Last week, I posed the question of whether resolutions are effective. Are they motivating, or guilt-producing? While it might seem like semantics, I'm more of a fan of creating goals for the year. Specifically, SMART goals that help you move from the place of "I wish" to "I can".
I admitted on Facebook that one of my goals for 2015 was to blog more. I got tons of great ideas from friends on topics they would be interested in. But it reminded me that I didn't follow my own advice. I really had only said "blog more" - that is not very helpful. It pushed me to clearly articulate what I was hoping for. So without further ado, here are my goals for 2015.
In 2014, I posted on my blog 75 times. That felt like a labor of love, but it's not really enough to keep people checking in regularly. My hope for the blog is not just to have a space where I pontificate to myself and my mom, but where people are coming for solid nutrition information and help. But I know how long each of those posts took me - I like to be thoughtful and thorough.
My goal for 2015 is to post here two times each week (104 times total). This feels realistic, because I'm not dramatically upping things - I'm not looking for 300 posts! And it helped articulate some consistency. I don't want to post 5 times in one week, then take a week and a half off :) Of course, there might be a few bonus weeks where they are more posts. But I think this will help me develop a better rhythm of blogging.
Running is my exercise of choice. With the move to Chicago, I'm finding that running is going to be a little trickier - cold is one thing, ice is another! But I'm committed to getting out there (or on that treadmill!). It might be the only thing that keeps me sane during the long winter months. Last year, I ran 596 miles. When I opened up my Nike app, I was kind of impressed with myself, even though it was less than 2013.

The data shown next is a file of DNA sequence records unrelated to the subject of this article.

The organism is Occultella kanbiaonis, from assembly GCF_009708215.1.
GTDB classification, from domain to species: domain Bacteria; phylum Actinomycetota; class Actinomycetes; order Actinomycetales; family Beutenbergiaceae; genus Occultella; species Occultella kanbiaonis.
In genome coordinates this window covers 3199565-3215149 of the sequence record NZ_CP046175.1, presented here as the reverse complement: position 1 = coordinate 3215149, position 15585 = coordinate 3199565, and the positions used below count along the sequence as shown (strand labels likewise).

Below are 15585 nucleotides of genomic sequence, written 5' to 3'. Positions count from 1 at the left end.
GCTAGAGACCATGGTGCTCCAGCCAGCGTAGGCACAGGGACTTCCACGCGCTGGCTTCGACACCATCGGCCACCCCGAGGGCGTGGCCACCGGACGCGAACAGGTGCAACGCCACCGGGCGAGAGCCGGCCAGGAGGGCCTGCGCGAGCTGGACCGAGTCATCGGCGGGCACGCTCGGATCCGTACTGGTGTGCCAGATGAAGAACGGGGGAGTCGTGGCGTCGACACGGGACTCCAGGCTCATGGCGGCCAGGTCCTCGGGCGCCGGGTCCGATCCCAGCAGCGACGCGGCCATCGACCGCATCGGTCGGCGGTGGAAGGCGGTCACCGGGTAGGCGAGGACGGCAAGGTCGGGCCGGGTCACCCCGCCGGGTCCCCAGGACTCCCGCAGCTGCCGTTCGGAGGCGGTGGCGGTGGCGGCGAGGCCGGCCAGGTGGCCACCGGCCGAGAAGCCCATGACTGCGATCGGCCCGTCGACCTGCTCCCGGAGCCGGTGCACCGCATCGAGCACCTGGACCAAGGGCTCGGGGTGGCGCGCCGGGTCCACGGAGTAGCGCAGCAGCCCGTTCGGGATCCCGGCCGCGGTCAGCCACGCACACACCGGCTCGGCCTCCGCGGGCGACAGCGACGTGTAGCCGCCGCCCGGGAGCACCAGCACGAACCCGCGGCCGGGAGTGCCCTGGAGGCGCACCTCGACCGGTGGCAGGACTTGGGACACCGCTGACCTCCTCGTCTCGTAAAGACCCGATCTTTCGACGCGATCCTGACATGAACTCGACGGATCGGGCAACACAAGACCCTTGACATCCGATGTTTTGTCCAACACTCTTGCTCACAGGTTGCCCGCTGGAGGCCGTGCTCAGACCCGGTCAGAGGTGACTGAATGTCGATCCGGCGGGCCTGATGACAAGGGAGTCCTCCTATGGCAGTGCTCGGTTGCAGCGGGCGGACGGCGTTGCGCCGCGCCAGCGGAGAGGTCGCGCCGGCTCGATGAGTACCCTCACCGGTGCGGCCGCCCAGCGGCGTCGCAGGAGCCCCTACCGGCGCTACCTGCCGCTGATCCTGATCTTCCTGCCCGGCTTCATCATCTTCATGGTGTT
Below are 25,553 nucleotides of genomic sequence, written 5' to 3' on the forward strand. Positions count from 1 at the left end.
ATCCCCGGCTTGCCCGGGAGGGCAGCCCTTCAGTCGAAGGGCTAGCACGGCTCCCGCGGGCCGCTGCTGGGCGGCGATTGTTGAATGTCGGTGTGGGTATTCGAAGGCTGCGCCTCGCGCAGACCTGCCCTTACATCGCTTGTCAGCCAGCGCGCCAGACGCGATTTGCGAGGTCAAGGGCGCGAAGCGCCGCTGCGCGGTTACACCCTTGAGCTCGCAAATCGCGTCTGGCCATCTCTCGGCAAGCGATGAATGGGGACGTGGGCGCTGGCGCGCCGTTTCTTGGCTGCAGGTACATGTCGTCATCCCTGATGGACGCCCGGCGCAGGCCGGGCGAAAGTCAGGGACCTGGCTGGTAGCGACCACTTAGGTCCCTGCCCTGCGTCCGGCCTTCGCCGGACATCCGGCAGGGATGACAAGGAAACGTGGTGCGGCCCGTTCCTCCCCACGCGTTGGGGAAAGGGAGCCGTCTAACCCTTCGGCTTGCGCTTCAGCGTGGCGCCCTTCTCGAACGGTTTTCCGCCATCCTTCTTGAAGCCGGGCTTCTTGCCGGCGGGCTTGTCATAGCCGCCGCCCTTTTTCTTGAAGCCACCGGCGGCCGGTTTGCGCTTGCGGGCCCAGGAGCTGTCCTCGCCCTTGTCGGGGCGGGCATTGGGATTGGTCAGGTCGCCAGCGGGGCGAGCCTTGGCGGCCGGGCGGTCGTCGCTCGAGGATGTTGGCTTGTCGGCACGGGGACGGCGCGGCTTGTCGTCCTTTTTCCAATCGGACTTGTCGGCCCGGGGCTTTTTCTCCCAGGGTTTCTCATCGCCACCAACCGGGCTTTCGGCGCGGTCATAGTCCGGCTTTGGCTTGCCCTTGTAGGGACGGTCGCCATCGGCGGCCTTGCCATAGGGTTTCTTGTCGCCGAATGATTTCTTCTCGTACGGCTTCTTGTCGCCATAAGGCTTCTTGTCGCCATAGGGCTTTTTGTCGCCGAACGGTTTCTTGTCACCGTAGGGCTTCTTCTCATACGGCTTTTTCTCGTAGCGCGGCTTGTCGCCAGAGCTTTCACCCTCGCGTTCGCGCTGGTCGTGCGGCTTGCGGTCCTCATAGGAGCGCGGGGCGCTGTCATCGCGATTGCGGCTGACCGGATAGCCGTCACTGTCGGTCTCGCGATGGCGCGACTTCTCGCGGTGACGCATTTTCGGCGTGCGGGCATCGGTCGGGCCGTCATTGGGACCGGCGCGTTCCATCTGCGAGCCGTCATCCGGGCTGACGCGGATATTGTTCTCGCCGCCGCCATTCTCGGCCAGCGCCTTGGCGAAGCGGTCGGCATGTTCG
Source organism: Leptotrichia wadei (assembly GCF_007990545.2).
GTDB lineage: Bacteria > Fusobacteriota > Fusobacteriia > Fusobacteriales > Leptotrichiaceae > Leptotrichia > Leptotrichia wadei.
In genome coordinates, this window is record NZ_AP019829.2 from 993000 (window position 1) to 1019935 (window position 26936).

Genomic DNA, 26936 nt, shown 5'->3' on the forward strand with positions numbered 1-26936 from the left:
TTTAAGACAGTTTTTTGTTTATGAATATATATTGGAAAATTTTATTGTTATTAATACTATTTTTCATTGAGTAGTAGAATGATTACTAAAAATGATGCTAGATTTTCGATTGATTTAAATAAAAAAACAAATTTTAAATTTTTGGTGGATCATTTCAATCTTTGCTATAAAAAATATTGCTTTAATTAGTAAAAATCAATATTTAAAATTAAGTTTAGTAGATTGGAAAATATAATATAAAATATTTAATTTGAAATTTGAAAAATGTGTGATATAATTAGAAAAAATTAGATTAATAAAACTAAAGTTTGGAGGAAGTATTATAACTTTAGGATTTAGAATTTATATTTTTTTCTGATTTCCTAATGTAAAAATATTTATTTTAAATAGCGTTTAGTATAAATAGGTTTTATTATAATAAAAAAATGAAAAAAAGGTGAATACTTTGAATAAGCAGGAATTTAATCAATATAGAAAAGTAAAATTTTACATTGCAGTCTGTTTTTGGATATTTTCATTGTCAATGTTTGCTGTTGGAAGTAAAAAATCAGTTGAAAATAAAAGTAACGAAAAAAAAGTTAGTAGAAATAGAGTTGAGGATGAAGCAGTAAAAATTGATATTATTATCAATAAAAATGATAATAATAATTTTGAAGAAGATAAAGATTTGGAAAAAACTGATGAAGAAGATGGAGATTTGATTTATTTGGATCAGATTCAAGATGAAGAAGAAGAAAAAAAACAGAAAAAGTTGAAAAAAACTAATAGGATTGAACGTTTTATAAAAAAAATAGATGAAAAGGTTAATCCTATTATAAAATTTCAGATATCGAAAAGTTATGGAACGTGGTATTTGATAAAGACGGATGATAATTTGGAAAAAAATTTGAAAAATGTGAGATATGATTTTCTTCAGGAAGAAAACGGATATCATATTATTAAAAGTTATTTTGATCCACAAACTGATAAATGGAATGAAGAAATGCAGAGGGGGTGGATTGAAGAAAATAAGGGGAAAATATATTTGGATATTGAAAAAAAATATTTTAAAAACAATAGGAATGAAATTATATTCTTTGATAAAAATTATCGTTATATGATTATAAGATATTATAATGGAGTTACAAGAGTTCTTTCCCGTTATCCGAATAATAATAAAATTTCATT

I've been battling a hip injury for about a year, with off-and-on pain. You might notice that August through November looks a little rough :) I don't want my goal to be miles-based, as I fear I will push myself to injury again. Instead, I want to sign up for a few races, which will get my butt off the couch on a regular basis. But my SMART goal is to incorporate strength-training twice a week. I'm not defining more than this - it could be body weight exercises in my living room or an intense lifting session. The point is to shake up my routine of overtraining in one area and finding more balance.
For me, following a budget is a lot like dieting is for many people - I start off doing really well, and then slowly I slip into the world of a million exceptions. In the past, our basic budgeting strategy has been to only spend money that we have. With grad school, moving, job changes, and non-profit salaries, this has meant we have kept our spending low. It's worked quite well for us, actually.
But as we get further in our careers, there is more money, and more pressure to spend it. I don't want to wake up one day and realize that our money wasn't spent in the places that were most important to us. You might say that it's just as important, if not more important, to determine that when you don't have a lot. I agree, but it's a little too late for that :) By the end of January, my husband and I will discuss our top priorities in how we spend our money - from charitable giving to organic foods to how we vacation.
You might notice that I don't have any nutrition-related goals here, or anything about "dieting" or improving my diet. I just know that having too many goals means that I can easily get overwhelmed - which means I'm less likely to achieve any of them. And, I'm ok with where I am right now. I don't want to be "perfect" in how I eat, (a) because I don't think that's achievable and (b) I don't think it's sustainable. The beginning of the year always forces me to be more mindful and to stop treating myself 8 times a day. And for now, that works for me.
What about you? Have you taken stock? What are your goals for 2015? How can I help you achieve them?